First Strike

This creature deals combat before creatures without first strike

First strike can be found on creature cards. An attacking or blocking creature with first strike will deal its damage first without taking damage. So, say you have a 2/2 with first strike attacking a 4/2 without first strike. The 2/2 will kill this creature and survive, as it deals the damage first.


You can cast this spell at anytime you could cast an instant

Flash operates the same as an instant spell. Flash is found on creature cards, meaning you can cast creature spells when you usually wouldn’t be able to. This can happen when it’s the opponent’s turn, so you could cast a creature and block an incoming attack from one of your opponent’s cards.



Creatures with flying can only be blocked by other creatures with flying or reach. However, a flying creature can block all other creatures, with or without flying. Blocking is when a creature attacks and the player chooses whether to block it with a creature, or let the attack through.


This creature can attack and tap as soon as it comes under your control

As creatures usually enter the battlefield unable to attack, creatures with haste can attack straight away. You can use the haste creatures tap and untap abilities also, these are marked with symbols.


This creature can’t be the target of spells or abilities your opponents control

This creature can’t be targeted by your opponent’s spells or creature abilities, but can be targeted by your own.


Effects that say ‘destroy’ don’t destroy this

Indestructible permanents (enchantment, land, planeswalker, artifact, or creature) usually artifacts and some creatures can’t be destroyed. This applies to both the action keyword ‘destroy’ and any lethal damage inflicted on the permanent.


Damage dealt by this creature also causes you to gain that much life

Lifelink creatures that inflict damage give the owner the damage inflicted in life. So, say a 2/2 successfully attacked, the owner of the creature would get two life points back. You can exceed your overall health using Lifelink.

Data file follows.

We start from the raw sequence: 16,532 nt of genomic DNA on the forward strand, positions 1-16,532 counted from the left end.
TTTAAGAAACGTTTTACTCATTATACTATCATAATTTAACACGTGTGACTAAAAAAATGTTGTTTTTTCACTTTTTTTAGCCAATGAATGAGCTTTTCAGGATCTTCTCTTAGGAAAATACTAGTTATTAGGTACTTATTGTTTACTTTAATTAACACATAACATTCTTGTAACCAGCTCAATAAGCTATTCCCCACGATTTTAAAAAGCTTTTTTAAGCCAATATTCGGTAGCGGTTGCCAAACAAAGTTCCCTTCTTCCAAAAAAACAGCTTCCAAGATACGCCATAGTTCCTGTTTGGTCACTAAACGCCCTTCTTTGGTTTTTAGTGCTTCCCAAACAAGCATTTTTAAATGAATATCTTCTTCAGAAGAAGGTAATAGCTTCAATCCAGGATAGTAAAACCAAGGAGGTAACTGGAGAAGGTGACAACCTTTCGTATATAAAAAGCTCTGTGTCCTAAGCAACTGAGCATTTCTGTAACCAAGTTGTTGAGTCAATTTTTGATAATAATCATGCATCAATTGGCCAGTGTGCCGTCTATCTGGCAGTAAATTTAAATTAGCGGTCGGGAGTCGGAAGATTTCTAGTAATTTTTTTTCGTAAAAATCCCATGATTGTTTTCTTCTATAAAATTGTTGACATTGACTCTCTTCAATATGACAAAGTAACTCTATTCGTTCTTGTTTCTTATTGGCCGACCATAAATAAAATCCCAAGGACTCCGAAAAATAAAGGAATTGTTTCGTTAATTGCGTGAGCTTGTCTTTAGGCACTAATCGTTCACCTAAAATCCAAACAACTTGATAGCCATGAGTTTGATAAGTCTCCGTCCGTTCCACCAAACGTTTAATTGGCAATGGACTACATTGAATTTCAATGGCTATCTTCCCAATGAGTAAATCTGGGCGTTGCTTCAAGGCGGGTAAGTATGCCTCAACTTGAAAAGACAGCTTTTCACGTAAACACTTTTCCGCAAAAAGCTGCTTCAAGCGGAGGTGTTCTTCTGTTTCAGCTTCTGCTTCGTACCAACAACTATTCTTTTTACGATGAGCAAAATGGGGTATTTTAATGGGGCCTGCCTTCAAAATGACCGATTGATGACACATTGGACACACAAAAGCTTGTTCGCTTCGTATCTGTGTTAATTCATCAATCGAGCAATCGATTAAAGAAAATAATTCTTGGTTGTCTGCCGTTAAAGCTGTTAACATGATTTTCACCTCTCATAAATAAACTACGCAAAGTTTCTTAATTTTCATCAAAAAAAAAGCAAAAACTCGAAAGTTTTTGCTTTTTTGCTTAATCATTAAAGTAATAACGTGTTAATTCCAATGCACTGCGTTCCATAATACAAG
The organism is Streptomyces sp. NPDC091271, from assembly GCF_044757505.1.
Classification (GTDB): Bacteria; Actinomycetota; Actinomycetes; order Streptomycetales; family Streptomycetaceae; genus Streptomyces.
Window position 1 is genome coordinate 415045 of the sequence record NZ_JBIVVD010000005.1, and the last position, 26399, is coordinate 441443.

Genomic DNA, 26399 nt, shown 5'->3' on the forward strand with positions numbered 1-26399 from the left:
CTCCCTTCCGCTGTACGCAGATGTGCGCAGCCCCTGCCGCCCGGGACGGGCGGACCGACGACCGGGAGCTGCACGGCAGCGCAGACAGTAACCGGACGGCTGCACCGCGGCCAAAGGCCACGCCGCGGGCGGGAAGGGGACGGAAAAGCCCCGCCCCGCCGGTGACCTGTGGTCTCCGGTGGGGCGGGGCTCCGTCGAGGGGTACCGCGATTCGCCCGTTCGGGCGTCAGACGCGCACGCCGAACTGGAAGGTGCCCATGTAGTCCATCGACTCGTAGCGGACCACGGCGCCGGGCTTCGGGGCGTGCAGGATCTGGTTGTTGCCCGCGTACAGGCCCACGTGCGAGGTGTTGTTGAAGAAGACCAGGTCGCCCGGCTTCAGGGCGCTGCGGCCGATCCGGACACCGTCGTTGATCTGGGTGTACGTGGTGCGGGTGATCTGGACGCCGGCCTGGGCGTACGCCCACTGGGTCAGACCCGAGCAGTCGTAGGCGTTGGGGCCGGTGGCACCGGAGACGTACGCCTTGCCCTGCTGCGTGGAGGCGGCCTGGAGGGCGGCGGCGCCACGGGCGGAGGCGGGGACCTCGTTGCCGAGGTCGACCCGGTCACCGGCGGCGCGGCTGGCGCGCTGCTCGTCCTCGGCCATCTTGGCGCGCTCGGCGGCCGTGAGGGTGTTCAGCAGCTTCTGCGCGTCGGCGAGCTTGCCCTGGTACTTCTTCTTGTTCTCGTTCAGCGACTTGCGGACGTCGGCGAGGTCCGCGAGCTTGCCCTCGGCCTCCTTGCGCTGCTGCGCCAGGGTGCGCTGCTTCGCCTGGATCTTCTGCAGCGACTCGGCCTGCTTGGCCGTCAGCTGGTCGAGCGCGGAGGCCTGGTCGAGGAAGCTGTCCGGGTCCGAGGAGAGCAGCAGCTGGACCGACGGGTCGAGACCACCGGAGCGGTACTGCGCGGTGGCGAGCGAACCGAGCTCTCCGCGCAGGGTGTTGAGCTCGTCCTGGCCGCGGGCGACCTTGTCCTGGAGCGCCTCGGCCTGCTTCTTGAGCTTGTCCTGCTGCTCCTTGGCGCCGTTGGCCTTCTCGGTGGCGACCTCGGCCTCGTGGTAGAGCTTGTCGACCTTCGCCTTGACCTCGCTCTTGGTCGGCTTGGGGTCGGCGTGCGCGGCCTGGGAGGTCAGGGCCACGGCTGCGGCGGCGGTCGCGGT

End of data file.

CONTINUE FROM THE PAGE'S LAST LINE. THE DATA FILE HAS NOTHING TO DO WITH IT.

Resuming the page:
This creature can’t be blocked except by two or more creatures

Creatures with menace can only be blocked by two or more creatures when attacking.


This creature can block creatures with flying

Reach creatures can block creatures with flying. Typically found on green cards, especially beasts.



Attacking creatures with trample can deal excess damage to a player or planeswalker if it’s blocked, by dealing more damage than what kills the blocker.

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So, if a 6/6 creature with trample is blocked by a 4/4 creature, the 6/6 would kill that creature and do 2 excess damage to the player or planeswalker.


Attacking doesn’t cause this creature to tap

Vigilance allows a creature to attack, but not tap. So, if a creature chooses to attack, it can still block on the opponent’s turn and attacking step. Tapping is when a creature is ‘used’ – this can happen from using abilities or attacking.

If you’re interested about learning how to play Magic the Gathering, check out what we thought of the last two expansions with our Ikoria Lair of Behemoths preview and Theros Beyond Death preview. Our sister site Wargamer also has the MTG release schedule and all of the MTG sets in order, so do swing by.